Her dad’s new TA, a skinny guy who had a two-year-old daugh- ter, couldn’t believe McKenna’s parents were letting her and a friend hike all alone. If he only knew, McKenna thought, smiling to herself.
“The summer I was eighteen I hiked the Pacific Northwest Trail,” her dad said. “Now, that’s wilderness. We barely saw another soul all summer. Packed in every bite of food we ate. Krosky and I lost sixty pounds between us.”
Both grad students nodded. McKenna had seen a million of them, all hanging on her dad’s every word.
“Compared to the PNT,” her dad said, “the Appalachian
Trail will be like a parking lot.”
McKenna frowned and speared a piece of lettuce. “Maybe we should drive out West tomorrow,” she said. “Do the PNT instead.”
“No, no, no,” her mom said. “The Appalachian Trail is plenty wilderness enough.” She turned to the TA. “McKenna’s always been like that. Don’t ever challenge or dare her. Ridiculously brave, even when she was little. Never had a single nightmare. She watched every episode of Buffy the Vampire Slayer when she was ten.”
Across the table, Lucy, who was prone to nightmares and couldn’t stand to watch anything scary, shifted uncomfort- ably. Her mother took another sip of wine and launched into stories they’d all heard a hundred times about McKenna’s childhood.
Listening to her mom, McKenna smiled at Lucy in a way she hoped told her she didn’t have to be as brave as she was. At the same time, she had to admit, now that her mind was on the trail, she liked hearing about her own fearlessness, her own
McKenna had no doubts at all; she would be just fine on the trail.
The next morning, McKenna stood in the driveway with her parents and Lucy, waiting for Courtney and Brendan. Orig- inally, Brendan was going to drive the girls up to Maine and drop them off at Baxter State Park, so they had to make it look like that was still the plan.
“You sure you have everything?” McKenna’s dad asked. “Did you use your checklist when you packed?”
McKenna nodded, not meeting his eye. All she had to do was get in the car and drive away, and she’d have made it. She’d be free.
“Listen,” her mom said. “I was thinking you could text us every morning. Just to let us know you’re all right. You know, just, ‘Good morning, I’m alive.’ Something like that. Before nine?”
“Mom,” McKenna said, “I’m only bringing the phone in case of emergency. I don’t want to be texting every day, or looking to see what time it is. And please remember not to call me, because I won’t answer, and I won’t check voice mail. I want this experience to be authentic.”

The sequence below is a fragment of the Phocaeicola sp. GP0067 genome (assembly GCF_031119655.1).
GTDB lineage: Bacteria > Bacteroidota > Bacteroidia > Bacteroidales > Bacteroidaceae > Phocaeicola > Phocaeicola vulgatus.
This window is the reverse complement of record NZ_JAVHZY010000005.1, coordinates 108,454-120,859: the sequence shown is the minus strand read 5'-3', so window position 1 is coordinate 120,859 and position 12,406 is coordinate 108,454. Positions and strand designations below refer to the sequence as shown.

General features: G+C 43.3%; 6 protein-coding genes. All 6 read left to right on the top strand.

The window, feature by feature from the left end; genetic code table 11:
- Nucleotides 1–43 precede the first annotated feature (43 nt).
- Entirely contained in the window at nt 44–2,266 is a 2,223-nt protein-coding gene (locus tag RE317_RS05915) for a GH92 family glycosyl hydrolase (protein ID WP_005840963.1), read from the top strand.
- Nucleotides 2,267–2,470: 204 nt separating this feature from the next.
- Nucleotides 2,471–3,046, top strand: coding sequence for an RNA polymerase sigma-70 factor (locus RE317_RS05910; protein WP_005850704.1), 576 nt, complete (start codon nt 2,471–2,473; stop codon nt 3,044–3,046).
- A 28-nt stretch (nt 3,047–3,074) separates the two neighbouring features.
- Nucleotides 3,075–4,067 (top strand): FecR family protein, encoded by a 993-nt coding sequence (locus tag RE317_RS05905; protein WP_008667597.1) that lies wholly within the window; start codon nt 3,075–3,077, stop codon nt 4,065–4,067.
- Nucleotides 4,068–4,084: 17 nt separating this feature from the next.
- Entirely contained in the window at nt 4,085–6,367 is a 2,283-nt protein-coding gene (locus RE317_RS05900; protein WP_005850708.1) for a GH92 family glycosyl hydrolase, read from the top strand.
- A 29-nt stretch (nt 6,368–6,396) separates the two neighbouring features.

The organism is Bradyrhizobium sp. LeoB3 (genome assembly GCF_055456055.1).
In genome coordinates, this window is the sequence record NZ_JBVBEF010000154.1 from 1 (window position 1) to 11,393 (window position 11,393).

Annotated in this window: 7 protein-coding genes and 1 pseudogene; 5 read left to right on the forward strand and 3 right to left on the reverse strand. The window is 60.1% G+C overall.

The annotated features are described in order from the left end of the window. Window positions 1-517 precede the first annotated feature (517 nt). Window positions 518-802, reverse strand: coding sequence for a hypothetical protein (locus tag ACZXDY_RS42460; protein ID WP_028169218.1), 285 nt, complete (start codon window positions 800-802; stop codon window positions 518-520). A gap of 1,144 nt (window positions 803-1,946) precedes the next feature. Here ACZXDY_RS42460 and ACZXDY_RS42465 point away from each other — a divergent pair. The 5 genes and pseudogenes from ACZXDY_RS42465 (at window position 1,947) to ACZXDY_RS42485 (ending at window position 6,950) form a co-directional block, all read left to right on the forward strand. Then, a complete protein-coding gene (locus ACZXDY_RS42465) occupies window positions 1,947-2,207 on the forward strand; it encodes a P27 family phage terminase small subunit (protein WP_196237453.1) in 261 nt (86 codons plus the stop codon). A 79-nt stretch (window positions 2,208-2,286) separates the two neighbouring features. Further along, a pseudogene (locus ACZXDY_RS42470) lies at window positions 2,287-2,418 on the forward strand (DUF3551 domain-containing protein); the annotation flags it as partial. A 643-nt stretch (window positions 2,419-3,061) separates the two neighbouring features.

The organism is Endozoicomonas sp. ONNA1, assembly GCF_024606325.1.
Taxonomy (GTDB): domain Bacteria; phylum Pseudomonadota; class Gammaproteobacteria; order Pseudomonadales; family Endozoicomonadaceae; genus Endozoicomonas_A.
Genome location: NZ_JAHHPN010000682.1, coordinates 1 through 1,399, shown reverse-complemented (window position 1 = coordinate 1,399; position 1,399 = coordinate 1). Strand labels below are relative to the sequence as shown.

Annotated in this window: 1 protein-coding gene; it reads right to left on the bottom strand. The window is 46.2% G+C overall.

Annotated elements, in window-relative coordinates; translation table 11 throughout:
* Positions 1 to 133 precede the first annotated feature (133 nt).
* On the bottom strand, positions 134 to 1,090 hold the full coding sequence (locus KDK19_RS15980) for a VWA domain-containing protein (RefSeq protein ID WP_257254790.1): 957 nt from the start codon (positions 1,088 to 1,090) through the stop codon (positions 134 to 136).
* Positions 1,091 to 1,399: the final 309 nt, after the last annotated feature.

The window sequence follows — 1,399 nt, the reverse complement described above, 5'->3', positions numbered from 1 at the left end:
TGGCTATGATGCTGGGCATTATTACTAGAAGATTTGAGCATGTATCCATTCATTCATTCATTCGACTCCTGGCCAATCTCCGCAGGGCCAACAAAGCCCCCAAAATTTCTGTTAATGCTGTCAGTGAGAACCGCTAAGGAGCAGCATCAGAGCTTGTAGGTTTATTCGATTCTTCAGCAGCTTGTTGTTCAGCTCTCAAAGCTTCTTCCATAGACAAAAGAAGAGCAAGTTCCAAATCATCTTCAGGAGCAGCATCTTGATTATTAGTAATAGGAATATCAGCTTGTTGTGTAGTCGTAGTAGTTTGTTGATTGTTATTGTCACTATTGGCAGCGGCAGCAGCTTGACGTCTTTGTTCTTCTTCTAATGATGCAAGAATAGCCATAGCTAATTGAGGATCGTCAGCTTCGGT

“I can appreciate that,” her dad said, in the hyper-reasonable tone that usually preceded a contradiction. “But you need to appreciate, your mother will be worried.” Her mom shot him
a look that demanded solidarity, and he added, “I will be, too.
How about twice a week? Let’s say Wednesday and Friday you’ll send us a text by ten a.m.”
“I really don’t want to be looking at the time. Didn’t you always say that was one of the best parts of your hike, never knowing what time it was?” McKenna argued.
“Before dark, then,” her mom conceded. “Text us Wednes- day and Friday before dark, telling us where you are. That’s just safety, right, to let someone know where you are?”
She sounded so pleading, McKenna felt guilty. “Fine,” she said.
And then, finally, there it was, Brendan’s mom’s minivan, rounding the corner. McKenna stood on her toes and waved fu- riously, as if they might drive past if she didn’t flag them down.
Her dad picked up her pack. “Sheesh,” he said, hoisting it onto his shoulder. “Are you going to be able to carry this thing?” “Dad,” McKenna said, reaching for the pack. The last thing
she needed was for him to see the back of the van empty where
Courtney’s camping gear should be. “I can do it.”
“No, no,” he insisted. He headed to the back door of the van and opened it while McKenna battled a heart attack. But there lay Courtney’s backpack, bulging almost as much as McKenna’s. Any anger McKenna felt toward Courtney evapo- rated in a moment of pure love.
“You ready?” her mom asked Courtney.
“I’m ready,” Courtney said. Her voice sounded high and nervous.
McKenna hugged her dad, and Lucy. Her mom hugged her a little too long, and whispered in her ear, “Be safe out there. Be careful.”
“I will, Mom,” McKenna said, and kissed her cheek.
Then she climbed into the backseat and didn’t turn around to see her mom and dad standing in the driveway, waving good-bye.
McKenna would have been surprised to know just how long her parents stood there after the minivan pulled away.
“I can’t believe it,” McKenna’s mom said when the van was completely out of sight. “I can’t believe we’re letting her do this.”
“Don’t worry,” her dad said. “They’ll be back in a week.” Her mom nodded, still waving, clinging to the sight of Mc-
Kenna until the van rounded the corner.
“I hope you’re right,” she said, hugging herself and rubbing her arms as if she were cold, though the outside thermometer read eighty-eight degrees. “I really do.”